Right now, the Antarctic and the waters around it are surprisingly free of invasive species. According to new research, however, that situation might change in the not-too-distant future, thanks to a shocking level of connectivity with ports across the world. Ships can accidentally carry a large array of marine life, which can in turn colonize new places (like the world’s polar south), outcompete native life, and generally wreak havoc on an ecosystem. New research has traced the paths of the various research vessels, tourist ships, and fishing boats that chug along through the icy waters of the Antarctic.

According to Arlie McCarthy, a researcher in the University of Cambridge’s Department of Zoology and the British Antarctic Survey, these watercraft all carry with them a risk of unwanted visitors. And the visitors may have more chances to relocate than we once thought.

“We know from other cold areas in the world, including the Arctic, that things growing on the hulls of ships absolutely do get transported from place to place, and it is one of the major sources of marine introductions around the world,” McCarthy told Ars. “We also know that ships going into Antarctica do have things growing on them. What we didn’t know until this point was good detail on where those ships go.”

McCarthy’s research suggests that there are 1,581 ports around the world with connections to the Antarctic. These are ports from which at least one ship traveled to the region, defined as south of -60 degrees latitude, as set by the Antarctic Treaty. To determine this, she and her team looked at shipping data from Lloyd’s List Intelligence, an old and reliable source of maritime data, port call data, and raw satellite data. It allowed her to track ship activity from between 2014 and 2018.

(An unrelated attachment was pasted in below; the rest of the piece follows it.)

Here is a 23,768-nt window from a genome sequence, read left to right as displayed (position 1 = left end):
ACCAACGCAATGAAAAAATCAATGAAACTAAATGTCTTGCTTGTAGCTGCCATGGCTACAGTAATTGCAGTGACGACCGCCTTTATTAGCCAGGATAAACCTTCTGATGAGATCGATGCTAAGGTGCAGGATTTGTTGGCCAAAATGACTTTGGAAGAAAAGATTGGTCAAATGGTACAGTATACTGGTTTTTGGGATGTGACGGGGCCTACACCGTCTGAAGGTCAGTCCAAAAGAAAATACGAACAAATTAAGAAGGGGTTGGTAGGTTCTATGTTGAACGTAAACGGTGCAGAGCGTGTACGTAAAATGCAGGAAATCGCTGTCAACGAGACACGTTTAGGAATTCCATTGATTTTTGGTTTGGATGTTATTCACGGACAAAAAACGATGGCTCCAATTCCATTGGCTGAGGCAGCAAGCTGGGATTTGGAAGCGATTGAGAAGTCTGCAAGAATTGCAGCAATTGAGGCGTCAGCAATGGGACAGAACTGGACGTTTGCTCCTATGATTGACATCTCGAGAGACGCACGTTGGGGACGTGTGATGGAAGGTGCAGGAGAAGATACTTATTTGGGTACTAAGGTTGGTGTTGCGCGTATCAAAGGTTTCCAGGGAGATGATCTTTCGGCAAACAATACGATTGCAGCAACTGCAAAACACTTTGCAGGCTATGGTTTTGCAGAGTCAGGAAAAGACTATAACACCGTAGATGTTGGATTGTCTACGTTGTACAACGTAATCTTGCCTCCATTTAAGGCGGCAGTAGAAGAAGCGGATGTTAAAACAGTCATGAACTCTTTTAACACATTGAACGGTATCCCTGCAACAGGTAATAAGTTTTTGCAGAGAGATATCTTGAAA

“They are connected in some way to Antarctica,” McCarthy said, referring to the ports. This means that myriad species such as crabs, barnacles, and algae from a huge number of places could end up in the area. As global shipping increases—and as researchers and tourists continue to head into these waters—the odds of invasive species taking hold grows as well. There’s also a concern about the movement of some species from the North to the South Pole, potentially on tourist or research ships. Species from the Arctic would likely be adapted to cold and could thrive in the chilly Antarctic better than species brought in from somewhere south of the equator.

Antarctic waters are mostly free of invasive marine species—there are some invasive grasses and insects—and the ocean is more isolated than many other oceans. That’s due largely to the neighboring Southern Ocean, which has currents that circle around Antarctica. They’re particularly strong and form a kind of barrier. “Anything coming on ocean currents from oceans farther north, they can be deflected away from Antarctica rather than actually crossing into the Southern Ocean. They stop most things that come in on water currents,” McCarthy said, adding that seals and whales are capable of traversing these currents, even as mussels, barnacles, and algae are often blocked.

Because the region is so cold, many of the organisms that call it home are living more or less at the edge of what is physiologically possible. There is less food than elsewhere, and many of the creatures have adapted very specialized behaviors to survive, so invasive species could cause more damage than they do in a place where there is more food and warmth. For instance, some Antarctic lifeforms have developed polar gigantism, meaning that they grow large, live slow, and die old. Smaller, faster, and quicker-reproducing species from elsewhere—assuming they can survive in the Antarctic—may outcompete the original inhabitants.